Based on bioanalyte type, SARS-CoV-2 diagnostics can be categorized into three modalities: (i) nucleic acid detection, (ii) serology testing, and (iii) imaging-based detection (computed tomography) [1]. Polymerase chain reaction (PCR) is a gold standard for COVID-19 diagnosis [6]. Several PCR-based methods have been reported for COVID-19 diagnosis [6]. The limit of detection (LOD) of most of the PCR-based assays is about ≤ 100 copies per milliliter [7], that corresponds to a viral load equal to 2–3 days before the onset of disease symptoms [8]. Among PCR variants, the RT-PCR is a widely used platform for SARS-CoV-2 detection. More than 350 SARS-CoV-2 RT-PCR kits are commercially available [9]. Garg et al. [9] compared the performance of seven commercial RT-PCR tests, including Black Bio’s TRUPCR SARS-CoV-2, Seegene’s Allplex 2019-nCOV test, Lab Gun COVID-19 RT-PCR kit from Lab Genomics, Korea, My Lab’s Patho detect COVID-19 kit, TaqPath RT-PCR COVID-19 kit from Thermo Fisher Scientific, Fosun RT-PCR kit (Fosun Ltd.), and BGI’s real-time RT-PCR kit. The analysis showed that the performance (sensitivity, specificity, and positive and negative predictive values) of BGI, Black Bio, Thermo Fisher Scientific, and Seegene are 100.0%. For weakly positive samples, the diagnostic efficacy of Lab Gun, Fosun, and My Lab is relatively lower. For a detailed account of the performance of SARS-CoV-2 sensing systems, readers are referred to a recent review dedicated to comparative analysis of SARS-CoV-2 diagnostics [7]. However, PCR-based sensing is costly, labor-intensive, and demands experienced users. To overcome these limitations, efforts have been made to develop amplification-free on-demand detection systems [10][11][12]. Unfortunately, the majority of the amplification-free SARS-CoV-2 detection approaches are unable to achieve clinically useful sensitivity for real-sample analysis and continue to recommend nucleic acid pre-amplification prior to testing [13][14], resulting in an increased assay time and cost.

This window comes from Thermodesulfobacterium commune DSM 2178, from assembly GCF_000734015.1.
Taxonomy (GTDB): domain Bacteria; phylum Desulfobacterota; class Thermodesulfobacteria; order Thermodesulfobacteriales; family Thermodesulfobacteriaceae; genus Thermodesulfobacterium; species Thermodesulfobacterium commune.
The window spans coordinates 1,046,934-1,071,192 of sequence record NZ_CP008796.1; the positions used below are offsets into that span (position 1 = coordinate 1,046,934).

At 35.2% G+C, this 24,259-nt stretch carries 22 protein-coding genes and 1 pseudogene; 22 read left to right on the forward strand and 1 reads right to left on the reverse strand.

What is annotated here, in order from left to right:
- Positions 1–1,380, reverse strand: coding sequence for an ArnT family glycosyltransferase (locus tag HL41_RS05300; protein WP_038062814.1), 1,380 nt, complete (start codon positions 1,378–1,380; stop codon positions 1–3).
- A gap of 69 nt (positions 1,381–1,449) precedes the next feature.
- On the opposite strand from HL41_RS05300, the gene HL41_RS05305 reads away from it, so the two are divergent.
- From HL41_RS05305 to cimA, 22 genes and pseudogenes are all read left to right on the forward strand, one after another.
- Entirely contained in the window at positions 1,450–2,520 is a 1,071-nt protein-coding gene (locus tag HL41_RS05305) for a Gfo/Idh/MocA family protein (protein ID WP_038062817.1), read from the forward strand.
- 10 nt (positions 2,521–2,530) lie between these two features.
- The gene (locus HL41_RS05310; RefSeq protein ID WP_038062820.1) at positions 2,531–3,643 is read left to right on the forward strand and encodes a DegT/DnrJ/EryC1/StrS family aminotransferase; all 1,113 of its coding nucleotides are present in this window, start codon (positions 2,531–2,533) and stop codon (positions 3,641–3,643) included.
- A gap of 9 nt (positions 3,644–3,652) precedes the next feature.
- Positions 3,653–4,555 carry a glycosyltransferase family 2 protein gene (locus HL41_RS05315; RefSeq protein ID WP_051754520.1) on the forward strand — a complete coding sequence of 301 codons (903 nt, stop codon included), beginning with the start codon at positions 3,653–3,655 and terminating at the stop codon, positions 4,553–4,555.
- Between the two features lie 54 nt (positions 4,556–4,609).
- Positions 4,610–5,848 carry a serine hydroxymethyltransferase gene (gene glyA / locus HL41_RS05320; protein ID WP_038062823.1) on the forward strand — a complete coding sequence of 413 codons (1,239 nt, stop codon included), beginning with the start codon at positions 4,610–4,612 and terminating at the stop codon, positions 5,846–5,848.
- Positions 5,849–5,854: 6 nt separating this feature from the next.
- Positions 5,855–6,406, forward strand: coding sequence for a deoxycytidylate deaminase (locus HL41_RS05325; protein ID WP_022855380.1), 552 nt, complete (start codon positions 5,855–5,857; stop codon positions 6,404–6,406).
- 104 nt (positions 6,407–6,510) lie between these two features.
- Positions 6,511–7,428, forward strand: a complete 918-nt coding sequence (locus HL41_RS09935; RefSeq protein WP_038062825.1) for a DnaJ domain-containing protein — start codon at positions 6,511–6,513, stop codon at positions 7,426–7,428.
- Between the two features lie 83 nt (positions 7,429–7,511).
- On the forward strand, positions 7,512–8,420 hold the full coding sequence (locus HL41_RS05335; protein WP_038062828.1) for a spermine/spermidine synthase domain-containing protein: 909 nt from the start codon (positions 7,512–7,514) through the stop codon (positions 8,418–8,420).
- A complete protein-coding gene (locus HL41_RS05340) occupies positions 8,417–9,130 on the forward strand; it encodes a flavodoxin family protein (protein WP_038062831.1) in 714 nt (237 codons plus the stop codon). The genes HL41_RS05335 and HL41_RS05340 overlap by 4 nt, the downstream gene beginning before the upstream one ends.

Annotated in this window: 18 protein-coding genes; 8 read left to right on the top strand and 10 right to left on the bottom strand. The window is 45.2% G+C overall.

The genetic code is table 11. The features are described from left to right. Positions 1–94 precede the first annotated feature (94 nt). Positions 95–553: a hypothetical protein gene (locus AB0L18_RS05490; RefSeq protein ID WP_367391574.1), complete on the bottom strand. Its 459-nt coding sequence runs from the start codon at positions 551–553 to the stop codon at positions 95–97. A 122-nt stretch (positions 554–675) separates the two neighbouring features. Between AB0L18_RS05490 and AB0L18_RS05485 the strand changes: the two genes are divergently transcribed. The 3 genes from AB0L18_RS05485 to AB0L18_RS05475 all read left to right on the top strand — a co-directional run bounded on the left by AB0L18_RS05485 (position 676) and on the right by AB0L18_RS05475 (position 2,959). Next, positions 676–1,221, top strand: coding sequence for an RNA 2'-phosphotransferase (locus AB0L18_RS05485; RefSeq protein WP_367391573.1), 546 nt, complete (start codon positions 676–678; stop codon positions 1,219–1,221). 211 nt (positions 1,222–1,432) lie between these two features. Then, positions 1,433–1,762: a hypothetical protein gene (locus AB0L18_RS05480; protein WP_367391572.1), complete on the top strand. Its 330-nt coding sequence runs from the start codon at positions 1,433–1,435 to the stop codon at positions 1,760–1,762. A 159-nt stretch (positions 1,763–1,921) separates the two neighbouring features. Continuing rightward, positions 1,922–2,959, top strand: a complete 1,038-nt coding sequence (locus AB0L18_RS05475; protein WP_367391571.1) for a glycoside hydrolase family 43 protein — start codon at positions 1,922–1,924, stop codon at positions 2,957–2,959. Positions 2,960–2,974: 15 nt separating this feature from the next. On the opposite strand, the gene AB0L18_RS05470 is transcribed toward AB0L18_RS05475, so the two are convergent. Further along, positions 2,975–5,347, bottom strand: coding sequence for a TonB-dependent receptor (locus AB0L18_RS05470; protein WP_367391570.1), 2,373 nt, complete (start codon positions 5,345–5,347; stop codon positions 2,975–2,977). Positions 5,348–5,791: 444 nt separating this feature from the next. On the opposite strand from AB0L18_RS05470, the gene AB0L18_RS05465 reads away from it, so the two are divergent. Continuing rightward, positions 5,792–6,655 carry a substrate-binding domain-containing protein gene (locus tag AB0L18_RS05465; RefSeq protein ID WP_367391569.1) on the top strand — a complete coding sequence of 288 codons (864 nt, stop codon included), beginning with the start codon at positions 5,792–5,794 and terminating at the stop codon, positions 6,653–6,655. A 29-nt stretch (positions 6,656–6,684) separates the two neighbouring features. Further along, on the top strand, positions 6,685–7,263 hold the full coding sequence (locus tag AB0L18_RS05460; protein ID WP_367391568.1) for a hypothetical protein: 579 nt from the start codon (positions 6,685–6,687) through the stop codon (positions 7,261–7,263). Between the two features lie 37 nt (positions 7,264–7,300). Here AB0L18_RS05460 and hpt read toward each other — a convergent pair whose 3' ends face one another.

In addition to PCR-based COVID-19 diagnostics, lateral flow assays (LFAs) have shown increased research trend due to certain features, such as rapid response, low-cost, and suitability for both resource-rich and resource-constrained settings. Based on target detection, LFAs are categorized into three types: nucleic acid-, antibodies-, and antigen-based LFAs. According to Global Market Insights (GMI) [15], the LFA market size exceeded USD 7.9 billion in 2021, and a compound annual growth rate (CGAR) of over 5.7% between 2022 and 2028 (>$12.1 billion in 2028) is projected. Commercial LFA products have variable efficiencies depending on the assay conditions. The sensitivities and specificities of the LFAs range from 57.6–100% and 95.87–100%, respectively [16]. A recent study on evaluation of the diagnostic performance of two commercial unsupervised rapid antigen tests reports the sensitivities of 65.7% and 62.1%, while the specificities are 100% [17]. In addition to the signal transduction system used in a detection method, the biocomponent plays a pivotal role in accuracy of the proposed or developed approach. In this regard, SARS-CoV-2 entry receptor Human angiotensin-converting enzyme 2 (hACE2) has enticed research attention as a potential biocomponent.